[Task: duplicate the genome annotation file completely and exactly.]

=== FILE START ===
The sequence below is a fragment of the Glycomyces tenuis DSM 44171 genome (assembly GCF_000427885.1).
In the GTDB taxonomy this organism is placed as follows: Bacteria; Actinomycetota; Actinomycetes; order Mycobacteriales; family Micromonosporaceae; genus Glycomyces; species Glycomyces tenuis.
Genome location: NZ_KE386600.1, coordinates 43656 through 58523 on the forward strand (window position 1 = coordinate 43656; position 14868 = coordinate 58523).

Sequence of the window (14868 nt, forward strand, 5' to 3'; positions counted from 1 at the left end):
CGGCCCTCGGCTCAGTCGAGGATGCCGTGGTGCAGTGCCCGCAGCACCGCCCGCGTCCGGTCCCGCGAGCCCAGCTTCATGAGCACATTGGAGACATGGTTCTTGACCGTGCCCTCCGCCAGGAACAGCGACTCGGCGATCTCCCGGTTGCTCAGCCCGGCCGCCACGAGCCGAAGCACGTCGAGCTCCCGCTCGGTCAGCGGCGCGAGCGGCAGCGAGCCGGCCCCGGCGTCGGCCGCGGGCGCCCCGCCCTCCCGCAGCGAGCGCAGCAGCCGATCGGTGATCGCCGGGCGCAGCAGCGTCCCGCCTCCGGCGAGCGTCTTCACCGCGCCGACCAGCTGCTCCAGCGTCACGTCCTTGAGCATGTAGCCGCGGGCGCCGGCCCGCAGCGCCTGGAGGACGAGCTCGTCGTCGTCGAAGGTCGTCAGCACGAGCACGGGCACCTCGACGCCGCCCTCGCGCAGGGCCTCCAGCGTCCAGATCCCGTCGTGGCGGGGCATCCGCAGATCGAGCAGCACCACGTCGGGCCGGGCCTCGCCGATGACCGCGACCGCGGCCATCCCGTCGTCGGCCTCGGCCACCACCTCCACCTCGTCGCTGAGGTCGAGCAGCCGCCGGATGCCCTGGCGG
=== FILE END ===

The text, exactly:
The sequence below is a fragment of the Glycomyces tenuis DSM 44171 genome (assembly GCF_000427885.1).
In the GTDB taxonomy this organism is placed as follows: Bacteria; Actinomycetota; Actinomycetes; order Mycobacteriales; family Micromonosporaceae; genus Glycomyces; species Glycomyces tenuis.
Genome location: NZ_KE386600.1, coordinates 43656 through 58523 on the forward strand (window position 1 = coordinate 43656; position 14868 = coordinate 58523).

Sequence of the window (14868 nt, forward strand, 5' to 3'; positions counted from 1 at the left end):
CGGCCCTCGGCTCAGTCGAGGATGCCGTGGTGCAGTGCCCGCAGCACCGCCCGCGTCCGGTCCCGCGAGCCCAGCTTCATGAGCACATTGGAGACATGGTTCTTGACCGTGCCCTCCGCCAGGAACAGCGACTCGGCGATCTCCCGGTTGCTCAGCCCGGCCGCCACGAGCCGAAGCACGTCGAGCTCCCGCTCGGTCAGCGGCGCGAGCGGCAGCGAGCCGGCCCCGGCGTCGGCCGCGGGCGCCCCGCCCTCCCGCAGCGAGCGCAGCAGCCGATCGGTGATCGCCGGGCGCAGCAGCGTCCCGCCTCCGGCGAGCGTCTTCACCGCGCCGACCAGCTGCTCCAGCGTCACGTCCTTGAGCATGTAGCCGCGGGCGCCGGCCCGCAGCGCCTGGAGGACGAGCTCGTCGTCGTCGAAGGTCGTCAGCACGAGCACGGGCACCTCGACGCCGCCCTCGCGCAGGGCCTCCAGCGTCCAGATCCCGTCGTGGCGGGGCATCCGCAGATCGAGCAGCACCACGTCGGGCCGGGCCTCGCCGATGACCGCGACCGCGGCCATCCCGTCGTCGGCCTCGGCCACCACCTCCACCTCGTCGCTGAGGTCGAGCAGCCGCCGGATGCCCTGGCGG